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Discussion Starter · #1 ·
This really should be in a maintainence post, but it directly concerns tuning as well:

After breaking in the engine and running the TOR exhaust and map I have a good bit of carbon on the pistons and on the backside of the outboard intake valves in cylinders 1 and 3. Before I got serious about tuning with Tuneboy, I wanted to clean this out. Carbon build up alters air flow and compression, not in a good way.

I bought some Power Tune from a local marina (yep, boat stuff) that is a Mercury Marine Dealer. It comes in two forms: Spray can (for shooting down the throttle body bores), and in liquid form to add to fuel. This stuff works! I have used it on very expensive race engines for many years. I also use a Gumout product called Regain, a quarter bottle added to the fuel once a month - but I had not been using it on the bike prior to this. Regain can be bought at auto parts stores and even at Walmart.

Keep the carbon build up to a minumum and performance and wear will both be improved. A borescope can really show how bad the pistons and valves can get under normal riding. :eek:

I hope this helps.
 
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Discussion Starter · #2 ·
I'll take you up on that one Dev. now I have a great idea,I wonder if I could get before and after shots with my digital camera through my borescope. I'll give it a try ( if I ever see my bike again!!)
 
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Discussion Starter · #3 ·
I tried getting a couple of photos through my borescope - without luck. Perhaps you can succeed where I failed. My digital cameras are nothing special - as you can tell by some of my photos.
 
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Discussion Starter · #5 ·
As a side note, I run a tank of fuel with Regain through the bike before each dyno run, and I still have to make a clean out pull on the dyno before I get good, repeatable numbers. The first pull is generally down by as much as 2.5% power and torque - before the carbon is cleaned out.
 
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Discussion Starter · #6 ·
Wow, that is a chunk. I did borascope during my Kuhlka SAI plate install. I couldn't get any pictures however. I don't know exactly what " normal" would be, but it looking like more than I have seen on some other engines ( a little black crust line around the edge of the valve). Dev, do you think that I should use an additive like regain( or what ever you would suggest) once in a while or would I just be tossing money down the hole??
 
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Discussion Starter · #7 ·
I didn't use Regain or Powertune until after 1000 miles - the engine was encrusted with carbon, even the outside intake valves on cylinders 1 and 3 had carbon on the back side. I used Powertune at 1000 miles to remove a good bit of carbon, and Regain has kept the deposits low using it once a month, or before dyno runs.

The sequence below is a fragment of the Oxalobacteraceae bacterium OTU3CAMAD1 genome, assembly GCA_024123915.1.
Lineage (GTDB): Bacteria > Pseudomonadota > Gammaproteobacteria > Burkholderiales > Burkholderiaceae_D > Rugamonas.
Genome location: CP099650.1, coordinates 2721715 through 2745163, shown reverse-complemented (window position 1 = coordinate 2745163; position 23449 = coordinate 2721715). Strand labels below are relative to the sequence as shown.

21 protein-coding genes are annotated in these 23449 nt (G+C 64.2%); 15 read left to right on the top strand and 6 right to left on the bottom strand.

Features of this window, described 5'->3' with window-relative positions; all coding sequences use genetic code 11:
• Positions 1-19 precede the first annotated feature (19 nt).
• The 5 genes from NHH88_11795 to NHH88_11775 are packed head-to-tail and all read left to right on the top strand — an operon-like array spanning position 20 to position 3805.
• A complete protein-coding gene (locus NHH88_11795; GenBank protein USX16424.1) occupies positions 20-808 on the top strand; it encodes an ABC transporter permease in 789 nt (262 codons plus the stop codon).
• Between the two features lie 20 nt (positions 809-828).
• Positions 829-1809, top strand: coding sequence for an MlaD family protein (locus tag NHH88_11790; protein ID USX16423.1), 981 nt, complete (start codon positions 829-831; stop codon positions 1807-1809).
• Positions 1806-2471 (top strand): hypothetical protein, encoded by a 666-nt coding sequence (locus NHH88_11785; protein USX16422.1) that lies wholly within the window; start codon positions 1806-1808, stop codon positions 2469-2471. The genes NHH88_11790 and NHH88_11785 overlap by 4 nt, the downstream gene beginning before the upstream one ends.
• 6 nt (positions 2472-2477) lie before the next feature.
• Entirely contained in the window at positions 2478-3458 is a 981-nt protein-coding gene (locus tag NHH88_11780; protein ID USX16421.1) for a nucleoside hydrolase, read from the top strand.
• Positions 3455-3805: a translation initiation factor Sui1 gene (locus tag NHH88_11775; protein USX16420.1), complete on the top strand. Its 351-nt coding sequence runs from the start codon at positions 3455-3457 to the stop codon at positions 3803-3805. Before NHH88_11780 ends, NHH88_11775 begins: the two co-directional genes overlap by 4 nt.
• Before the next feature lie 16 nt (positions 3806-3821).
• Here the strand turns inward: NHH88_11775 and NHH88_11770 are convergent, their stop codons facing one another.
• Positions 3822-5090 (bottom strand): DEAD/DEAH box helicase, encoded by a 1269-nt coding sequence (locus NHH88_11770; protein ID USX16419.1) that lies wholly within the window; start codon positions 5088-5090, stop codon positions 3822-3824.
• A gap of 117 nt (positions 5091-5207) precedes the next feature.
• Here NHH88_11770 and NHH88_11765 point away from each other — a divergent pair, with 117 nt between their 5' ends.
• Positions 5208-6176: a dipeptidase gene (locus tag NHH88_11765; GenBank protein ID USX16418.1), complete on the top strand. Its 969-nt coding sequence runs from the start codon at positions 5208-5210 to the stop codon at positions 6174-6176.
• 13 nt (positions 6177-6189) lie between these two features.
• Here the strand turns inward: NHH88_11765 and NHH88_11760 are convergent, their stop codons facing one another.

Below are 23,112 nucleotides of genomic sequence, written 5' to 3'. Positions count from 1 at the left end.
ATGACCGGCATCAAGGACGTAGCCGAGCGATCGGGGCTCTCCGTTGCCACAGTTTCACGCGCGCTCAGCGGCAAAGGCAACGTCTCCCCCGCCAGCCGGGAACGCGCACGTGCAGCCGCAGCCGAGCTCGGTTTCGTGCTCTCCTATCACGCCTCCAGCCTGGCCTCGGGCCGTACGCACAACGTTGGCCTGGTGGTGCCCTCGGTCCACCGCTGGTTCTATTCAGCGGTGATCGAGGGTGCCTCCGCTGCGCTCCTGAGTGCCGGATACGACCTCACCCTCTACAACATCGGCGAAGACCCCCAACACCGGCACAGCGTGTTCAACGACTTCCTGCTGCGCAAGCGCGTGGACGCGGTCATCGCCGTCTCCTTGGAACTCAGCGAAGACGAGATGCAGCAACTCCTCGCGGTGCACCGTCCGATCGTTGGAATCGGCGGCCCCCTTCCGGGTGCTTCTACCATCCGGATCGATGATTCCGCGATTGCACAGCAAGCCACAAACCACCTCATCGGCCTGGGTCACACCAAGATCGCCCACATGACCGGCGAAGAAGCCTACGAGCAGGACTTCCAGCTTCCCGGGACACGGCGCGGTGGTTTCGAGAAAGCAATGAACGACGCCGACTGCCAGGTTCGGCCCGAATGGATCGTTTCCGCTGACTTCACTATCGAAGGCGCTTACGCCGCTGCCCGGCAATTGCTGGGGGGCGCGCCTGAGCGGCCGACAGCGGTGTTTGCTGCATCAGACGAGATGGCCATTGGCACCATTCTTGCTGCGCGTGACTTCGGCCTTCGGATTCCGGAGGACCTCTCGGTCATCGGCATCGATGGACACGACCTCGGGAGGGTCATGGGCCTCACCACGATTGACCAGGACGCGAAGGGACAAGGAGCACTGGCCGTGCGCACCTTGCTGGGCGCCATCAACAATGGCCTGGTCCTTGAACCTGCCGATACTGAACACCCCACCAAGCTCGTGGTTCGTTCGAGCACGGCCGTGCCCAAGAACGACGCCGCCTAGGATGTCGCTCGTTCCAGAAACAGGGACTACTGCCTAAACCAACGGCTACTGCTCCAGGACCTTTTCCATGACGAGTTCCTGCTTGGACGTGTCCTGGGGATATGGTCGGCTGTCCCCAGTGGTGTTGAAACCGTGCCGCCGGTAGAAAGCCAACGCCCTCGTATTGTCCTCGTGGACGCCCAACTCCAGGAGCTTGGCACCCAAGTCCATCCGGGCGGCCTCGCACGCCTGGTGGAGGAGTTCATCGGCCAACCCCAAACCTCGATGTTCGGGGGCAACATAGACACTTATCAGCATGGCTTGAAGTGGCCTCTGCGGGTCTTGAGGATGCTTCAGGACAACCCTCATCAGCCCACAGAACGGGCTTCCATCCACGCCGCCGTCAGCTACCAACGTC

The only reason I can determine for these engines to be building up carbon more than others is that either the chamber design is poor, or there is more spacing (reduced squish) between the piston and head than there should be.
 

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I have used Seafoam, and Techron, and...

Regain and Power Tune work best for me. But the deal is to use what you like, and do so regularly.
 

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I'm interested in this thread and am keen to get a hold and try/use some of the Powetune and Regain - but - I'm struggling to find an equivelant over here [UK].

I have been using this stuff (particularly as I store the trackbike and the SP3 over the winter months) http://www.expresslube.co.uk/fueldoctor.htm is that any good as an equivelant? Or is it nowhere near as effective?
 

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I remember on the Bandit forum couple of years ago, where people told about excessive carbon buildup on their engines. Some tuners there recommended regularly using this and that engine decarbonizer. I was a bit surprised because my engine was almost totally clean. A wipe with a rag was enough on assembly. Is there something in your gasoline that causes this? I remember when USA car enthusiasts here in Finland imported cars and second hand engines from the states and the first thing to do was to tear the engine apart and scrape a bucketfull of soot and carbon deposits or the engine would blow if fed local gas and oil.

I also read from Hot Rod magazine years back where people regularly told about getting "bad gas" from this or that station. Some even used filter sreen on their fillers to collect the crud. I remember some old tests here from 70's and early 80's where some brands of gas caused carbon buildup but that has been long gone. There is nothing wrong with the gas here apart from the price.
 

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A lot of it is a result of SOME of the oxygenates in the fuel over here (MTBE, etc.). The fuels with ethanol actually burn cleaner. But the big deal is that until recently, the US allows a higher amount of sulfur in its fuels than other places. High sulfur levels leave a good bit of carbon in the engine.